In recent years, Ca2+ sensor proteins have gained increasing attention due to their omnipresence in signaling pathways. The study presents the identification and molecular characterization of Ca2+ sensor proteins in C. reinhardtii using AtCBLs as baits through genome-wide analysis. In silico analysis revealed the presence of 13 orthologs of CBLs in C. reinhardtii (Figure 1A). Most of the characterized CBLs in other plant species contain typical Ca2+-binding motif known as EF-hands. They are present mostly in two pairs. The identified proteins contained 4 EF-hands like motifs as observed by multiple sequence alignment. Structural modeling of the potential EF-hand like motifs revealed similar pentagonal-bipyramidal geometry with conserved Ca2+ binding residues (Figure 1B). In plants, CBLs have been reported to bind Ca2+ and regulate several physiological and developmental processes by interacting with its cognate kinases, known as CIPKs . CIPKs are specific kinases containing the NAF/FISL domains, along with kinase and phosphatase interaction motif. We did not find any CIPK orthologs in C. reinhardtii, which is in line with other reports [28,29]. Given that, we identified these putative Ca2+ sensor proteins using CBLs as input, it's intriguing to find the functioning of these identified proteins in the absence of CIPKs. However, CBL family members are reported to interact with other proteins as well, in addition to CIPKs. CBL3 interacts with AtMTAN, in addition to many CIPK family members through different regions, in Arabidopsis [50,51]. CBL10 also interacts directly with AKT1 that leads to inhibition of inward movement of K+ . CBL10 was also shown to be involved in reproductive development without the involvement of any of the CIPKs in Arabidopsis . These reports indicate that the interactions of the CBL or CBL-like proteins are not limited to CIPK members, suggesting that the identified proteins might have CIPK-independent novel physiological functions in C. reinhardtii.
The CrCBL-like1 protein was further characterized based on structural modeling. Its EF-hand motif showed similarity to that of calcineurin-B variant from Coccidioides immitis (PDB Id: 5b8i) as well as CreinCBL8 in C. reinhardtii . CrCBL-like1 structural model showed the typical EF-hand fold with Ca2+ co-ordinated in a pentagonal-bipyramidal geometry as described in literature. The binding of Ca2+ to the EF-hand motifs is a functional feature of CBL proteins for relaying Ca2+ signals as shown in Figure 2. The binding of Ca2+ to CBLs using different methods like gel electrophoresis and mobility shift assays is well documented. The effect of Ca2+ binding on the mobility of the protein was assessed using native PAGE and SDS–PAGE. Under both denaturing and native conditions, the Ca2+ bound and unbound protein showed differences in their mobility suggesting a change in the conformation of the protein. In the native condition, the Ca2+-saturated protein had a larger apparent molecular mass compared with the Ca2+ depleted form, which suggests that Ca2+ binding leads to a more extended protein conformation (Figure 2C,D). This aligns well with the structural changes observed in most of the EF-hand containing proteins upon Ca2+ binding. It is well documented that the EF-hand motifs adopt an open conformation when bound to Ca2+, with both the alpha helices lying perpendicular to each other. In contrast, it adopts a closed conformation, with both the helices lying parallel to each other in Ca2+ free state.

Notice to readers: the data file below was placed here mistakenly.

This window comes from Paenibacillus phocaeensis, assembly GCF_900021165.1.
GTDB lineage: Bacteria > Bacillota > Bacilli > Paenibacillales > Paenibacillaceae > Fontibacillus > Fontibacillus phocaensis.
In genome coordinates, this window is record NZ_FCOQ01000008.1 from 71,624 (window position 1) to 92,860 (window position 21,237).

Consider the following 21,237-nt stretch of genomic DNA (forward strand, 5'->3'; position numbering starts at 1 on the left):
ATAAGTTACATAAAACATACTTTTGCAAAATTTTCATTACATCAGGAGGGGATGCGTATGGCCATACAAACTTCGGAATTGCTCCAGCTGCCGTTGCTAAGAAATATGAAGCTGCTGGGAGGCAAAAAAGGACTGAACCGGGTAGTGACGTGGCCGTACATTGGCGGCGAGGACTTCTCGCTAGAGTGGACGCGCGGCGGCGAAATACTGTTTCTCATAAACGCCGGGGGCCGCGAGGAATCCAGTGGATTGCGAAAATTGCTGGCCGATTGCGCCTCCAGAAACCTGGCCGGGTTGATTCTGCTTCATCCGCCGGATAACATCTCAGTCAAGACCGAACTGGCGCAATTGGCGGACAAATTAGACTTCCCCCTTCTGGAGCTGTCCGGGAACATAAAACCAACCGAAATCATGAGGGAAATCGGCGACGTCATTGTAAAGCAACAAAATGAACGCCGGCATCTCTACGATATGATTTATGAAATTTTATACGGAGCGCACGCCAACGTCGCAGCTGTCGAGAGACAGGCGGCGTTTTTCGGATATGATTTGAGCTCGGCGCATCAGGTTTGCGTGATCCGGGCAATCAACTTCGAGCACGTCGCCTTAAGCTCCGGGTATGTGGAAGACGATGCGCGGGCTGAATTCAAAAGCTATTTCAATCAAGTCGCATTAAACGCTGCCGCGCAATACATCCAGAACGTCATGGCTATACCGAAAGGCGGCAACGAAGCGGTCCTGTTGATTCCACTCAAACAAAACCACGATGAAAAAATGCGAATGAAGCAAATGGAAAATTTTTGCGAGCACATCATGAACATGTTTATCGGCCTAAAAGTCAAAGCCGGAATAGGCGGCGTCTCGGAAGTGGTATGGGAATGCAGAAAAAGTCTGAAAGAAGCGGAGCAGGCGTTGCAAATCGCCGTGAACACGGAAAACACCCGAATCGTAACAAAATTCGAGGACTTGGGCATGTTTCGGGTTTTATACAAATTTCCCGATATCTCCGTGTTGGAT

The Ca2+-induced conformational changes in the protein observed using gel exclusion chromatography, were in agreement with the PAGE results. The data correlated well with the gel exclusion chromatography data wherein Ca2+ bound protein eluted earlier compared with the unbound protein. However, under the denaturing conditions, the Ca2+ bound protein migrated faster compared with EGTA bound protein suggesting vice versa (Figure 2E,F). Such faster movement has been observed in a few Ca2+-binding proteins when associated with Ca2+, in comparison with Ca2+ depleted proteins [55–58]. Since EGTA has a higher molecular mass compared with Ca2+, therefore, the net mass of the protein when bound to EGTA is higher, hence its mobility is retarded. Ca2+ binding often leads to change in the secondary structure of the protein. The distinct conformers of Ca2+ bound and unbound forms were confirmed through UV circular dichroism spectroscopy. Taken together, we established that Ca2+ associates with CrCBL-like1 protein.